Beneath the streets of Zimar lies the so-called Undercity, which some citizens call “the sixth district.” This labyrinthine network of underground tunnels and chambers consists of abandoned basements, buried buildings, catacombs, and sewer passages. Entrances to the Undercity can be found hidden throughout all of Zimar, though the government works to block as many of the entrances as possible, particularly in the wealthier districts, so that the people can conveniently forget these place exists. Criminals, fugitives, monsters, and resistance groups live in the Undercity, using the passageways to store contraband and avoid the soldiers who patrol the streets above. According to rumors, all residents of the Undercity answer to a massive otyugh king named Gulreesh; in reality, though, the otyugh wields relatively little power over the denizens here.
One of Zimar’s two massive city gates, this gate and its stone frame are decorated with lion motifs. The gate and gatehouse are described in further detail on page 14. The road that runs south from the Lion’s Gate leads around the Border Wood to Demgazi, 40 miles southwest of Zimar.
This impressive arched bridge over the Jalrune River is over 500 feet long. Farmers, travelers, and Zimar’s patrols use the bridge to cross the river without relying on rafts or ferries. At its apex, the Falcon’s Bridge is high enough to allow the Taldan Imperial Navy’s ships to pass beneath it, although the current truce with Qadira forbids either nation from sailing its military vessels on the Jalrune River. While sturdy in its construction, the bridge was built so that engineers who know its secret mechanisms can quickly collapse the bridge to stymie an invasion from across the river. The road beyond the bridge—the Lion’s Road—winds its way through the farmlands to the east and leads to the fortress and town of Lionsguard, approximately 100 miles east of Zimar.
Outside Zimar stand heavily fortified farms, manors, ranches, and wineries designed to keep the inhabitants protected against bandit attacks or enemy invaders. Most of the estates have hired guards, guard dogs, traps, walls, and other defenses to make intruders think twice about trespassing. These estates produce the majority of the food sold in Zimar, and they protect their shipments to and from the city from brigands and rivals. Representatives of the Fortress Estates are some of the loudest proponents for repairing the deteriorating roads around Zimar, but none of the estate owners want to fund repairs themselves, as road repairs benefit not only themselves, but their competitors as well.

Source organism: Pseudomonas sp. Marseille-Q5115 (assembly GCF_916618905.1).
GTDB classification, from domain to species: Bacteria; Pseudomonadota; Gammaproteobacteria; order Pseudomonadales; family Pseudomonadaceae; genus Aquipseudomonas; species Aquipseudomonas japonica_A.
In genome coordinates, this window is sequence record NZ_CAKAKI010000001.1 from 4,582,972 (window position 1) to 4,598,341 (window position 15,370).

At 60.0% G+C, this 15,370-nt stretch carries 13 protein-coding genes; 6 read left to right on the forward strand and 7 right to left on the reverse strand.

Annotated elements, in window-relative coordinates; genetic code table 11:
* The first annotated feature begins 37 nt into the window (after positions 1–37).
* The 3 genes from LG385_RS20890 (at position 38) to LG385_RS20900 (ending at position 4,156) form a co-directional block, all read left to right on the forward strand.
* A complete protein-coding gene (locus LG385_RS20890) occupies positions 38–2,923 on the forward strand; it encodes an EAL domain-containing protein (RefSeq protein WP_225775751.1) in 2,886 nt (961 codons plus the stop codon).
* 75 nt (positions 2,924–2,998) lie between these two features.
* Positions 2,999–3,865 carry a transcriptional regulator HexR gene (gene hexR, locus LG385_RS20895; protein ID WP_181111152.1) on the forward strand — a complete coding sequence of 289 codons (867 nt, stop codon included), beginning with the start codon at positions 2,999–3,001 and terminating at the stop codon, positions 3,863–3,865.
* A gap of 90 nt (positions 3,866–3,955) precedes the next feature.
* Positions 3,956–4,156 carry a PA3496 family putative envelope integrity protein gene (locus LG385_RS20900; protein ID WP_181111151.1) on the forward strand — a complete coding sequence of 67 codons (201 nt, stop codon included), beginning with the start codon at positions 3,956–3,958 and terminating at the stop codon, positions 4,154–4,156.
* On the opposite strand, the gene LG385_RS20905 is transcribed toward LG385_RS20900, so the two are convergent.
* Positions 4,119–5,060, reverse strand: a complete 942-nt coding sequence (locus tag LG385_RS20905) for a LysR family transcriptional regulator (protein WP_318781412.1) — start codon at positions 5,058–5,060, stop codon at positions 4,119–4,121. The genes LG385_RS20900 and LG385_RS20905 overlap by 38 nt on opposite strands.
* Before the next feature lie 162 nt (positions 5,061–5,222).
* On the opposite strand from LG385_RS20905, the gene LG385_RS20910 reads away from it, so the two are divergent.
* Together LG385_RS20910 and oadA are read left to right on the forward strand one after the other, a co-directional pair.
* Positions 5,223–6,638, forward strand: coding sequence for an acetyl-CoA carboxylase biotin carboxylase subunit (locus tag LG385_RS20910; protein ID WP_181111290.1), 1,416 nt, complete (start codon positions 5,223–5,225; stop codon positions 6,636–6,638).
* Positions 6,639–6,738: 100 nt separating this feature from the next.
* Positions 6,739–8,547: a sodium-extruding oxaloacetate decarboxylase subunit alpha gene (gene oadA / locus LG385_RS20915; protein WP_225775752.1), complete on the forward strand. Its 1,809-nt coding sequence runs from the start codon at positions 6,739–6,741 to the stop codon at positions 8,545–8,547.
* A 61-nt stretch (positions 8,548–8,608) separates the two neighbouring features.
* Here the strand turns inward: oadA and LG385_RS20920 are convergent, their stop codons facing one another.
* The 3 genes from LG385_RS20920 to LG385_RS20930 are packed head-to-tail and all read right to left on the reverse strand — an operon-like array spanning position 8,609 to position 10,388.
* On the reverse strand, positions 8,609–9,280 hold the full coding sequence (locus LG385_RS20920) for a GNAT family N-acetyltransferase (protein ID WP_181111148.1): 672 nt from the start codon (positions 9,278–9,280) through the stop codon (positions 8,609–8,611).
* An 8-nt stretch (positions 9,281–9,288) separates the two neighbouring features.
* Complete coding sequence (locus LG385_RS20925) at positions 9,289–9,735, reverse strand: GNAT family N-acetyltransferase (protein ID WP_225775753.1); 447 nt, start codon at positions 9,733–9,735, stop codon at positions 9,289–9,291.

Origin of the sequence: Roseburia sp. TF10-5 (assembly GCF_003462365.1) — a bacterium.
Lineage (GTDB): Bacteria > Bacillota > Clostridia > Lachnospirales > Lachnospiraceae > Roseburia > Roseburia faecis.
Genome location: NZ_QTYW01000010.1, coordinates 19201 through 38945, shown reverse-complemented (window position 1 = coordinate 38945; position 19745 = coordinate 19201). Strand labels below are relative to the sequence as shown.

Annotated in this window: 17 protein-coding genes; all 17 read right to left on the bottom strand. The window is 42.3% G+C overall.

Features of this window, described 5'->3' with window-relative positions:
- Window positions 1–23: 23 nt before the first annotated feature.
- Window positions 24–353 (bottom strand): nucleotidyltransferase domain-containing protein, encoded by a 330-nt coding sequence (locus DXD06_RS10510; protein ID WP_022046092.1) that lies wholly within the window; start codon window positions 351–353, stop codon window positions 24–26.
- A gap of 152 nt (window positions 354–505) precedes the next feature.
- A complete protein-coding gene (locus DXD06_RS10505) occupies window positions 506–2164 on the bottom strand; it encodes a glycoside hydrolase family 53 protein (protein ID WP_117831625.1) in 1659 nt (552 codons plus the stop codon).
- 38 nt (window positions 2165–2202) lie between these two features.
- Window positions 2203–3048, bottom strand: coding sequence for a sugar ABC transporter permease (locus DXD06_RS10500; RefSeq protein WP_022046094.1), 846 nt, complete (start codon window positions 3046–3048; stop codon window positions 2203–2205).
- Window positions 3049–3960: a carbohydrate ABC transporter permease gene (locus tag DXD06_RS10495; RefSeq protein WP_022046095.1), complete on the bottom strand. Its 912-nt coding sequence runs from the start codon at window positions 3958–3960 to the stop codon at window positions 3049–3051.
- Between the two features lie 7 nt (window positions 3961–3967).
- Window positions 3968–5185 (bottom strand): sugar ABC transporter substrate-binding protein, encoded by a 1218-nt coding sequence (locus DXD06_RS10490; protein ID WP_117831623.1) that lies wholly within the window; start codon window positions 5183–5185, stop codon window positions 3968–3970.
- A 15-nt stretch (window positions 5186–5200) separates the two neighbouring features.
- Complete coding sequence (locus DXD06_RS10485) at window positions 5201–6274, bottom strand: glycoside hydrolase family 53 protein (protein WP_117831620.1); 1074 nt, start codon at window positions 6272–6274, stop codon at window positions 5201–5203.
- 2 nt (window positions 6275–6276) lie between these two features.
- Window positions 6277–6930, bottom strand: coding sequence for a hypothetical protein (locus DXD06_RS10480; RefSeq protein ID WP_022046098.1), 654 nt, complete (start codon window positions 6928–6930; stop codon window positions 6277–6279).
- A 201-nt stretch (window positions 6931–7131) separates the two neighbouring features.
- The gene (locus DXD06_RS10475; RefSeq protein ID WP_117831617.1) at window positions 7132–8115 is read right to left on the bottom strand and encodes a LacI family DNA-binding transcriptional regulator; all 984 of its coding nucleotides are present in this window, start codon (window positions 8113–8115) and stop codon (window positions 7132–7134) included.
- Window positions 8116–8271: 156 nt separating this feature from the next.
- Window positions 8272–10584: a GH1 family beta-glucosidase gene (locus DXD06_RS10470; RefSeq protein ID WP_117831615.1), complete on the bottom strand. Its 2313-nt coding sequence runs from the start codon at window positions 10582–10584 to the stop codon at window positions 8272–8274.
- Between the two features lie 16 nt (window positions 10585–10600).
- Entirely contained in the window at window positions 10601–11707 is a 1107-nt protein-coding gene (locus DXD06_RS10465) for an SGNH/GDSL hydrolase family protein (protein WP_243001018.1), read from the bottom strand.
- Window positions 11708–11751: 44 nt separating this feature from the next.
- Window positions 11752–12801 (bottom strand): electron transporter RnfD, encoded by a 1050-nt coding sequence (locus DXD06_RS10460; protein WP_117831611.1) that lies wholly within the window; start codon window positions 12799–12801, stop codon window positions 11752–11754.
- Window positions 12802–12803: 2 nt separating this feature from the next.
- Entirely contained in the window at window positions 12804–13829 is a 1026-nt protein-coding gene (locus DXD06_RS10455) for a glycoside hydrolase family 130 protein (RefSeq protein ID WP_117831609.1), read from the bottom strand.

Located in the Pike District, the Iron Garrison is the sprawling complex of barracks and training facilities where soldiers of the Taldan Horse, Taldan Phalanx, and Zimar Sentinels eat, sleep, and train. At least a thousand battle-ready troops can be deployed from the Iron Garrison at a moment’s notice. The taverns closest to the Iron Garrison are some of the liveliest in all of Zimar, although non-military patrons tend to stand out and are sometimes harassed by hard-drinking soldiers.
By far the largest of Zimar’s houses of worship, this gilded cathedral is surrounded by the largest garden in Zimar. Although primarily the center of Abadaran worship in the region, the House of Gold is famous for training Golden Templars, an elite paramilitary unit of Abadaran inquisitors informally called “taxmasters.” The Golden Templars also work alongside the Zimar Sentinels to maintain order in the city and handle security in Abadar's Pillar. Archbanker Iovinus oversees the cathedral, but his tyrannical subordinate Inquisitor General Feradica Torcamay is responsible for training the Golden Templars, organizing their day-to-day operations, and many other responsibilities at the cathedral.
This cluster of buildings mainly consists of entrances to the catacombs beneath the streets of Zimar. In Zimar, rotting in the ground is considered vulgar, so it is customary for wealthy families to own subterranean family vaults for their dead. A network of tunnels connects the different parts of the catacombs, and less wealthy families inter their dead in niches along the tunnel walls. Most of the burial chambers are protected with deadly spells, traps, or even guards to keep grave robbers away. Amid the sepulchers stand a few shrines dedicated to Abadar, Pharasma, Sarenrae, Shelyn, and other deities. Although the Quarter of the Dead was built separately from the Undercity, gradual expansion of family vaults and occasional structural damage from earthquakes has exposed new passages into the Undercity. As a consequence, some family vaults are now infested with criminals or monsters.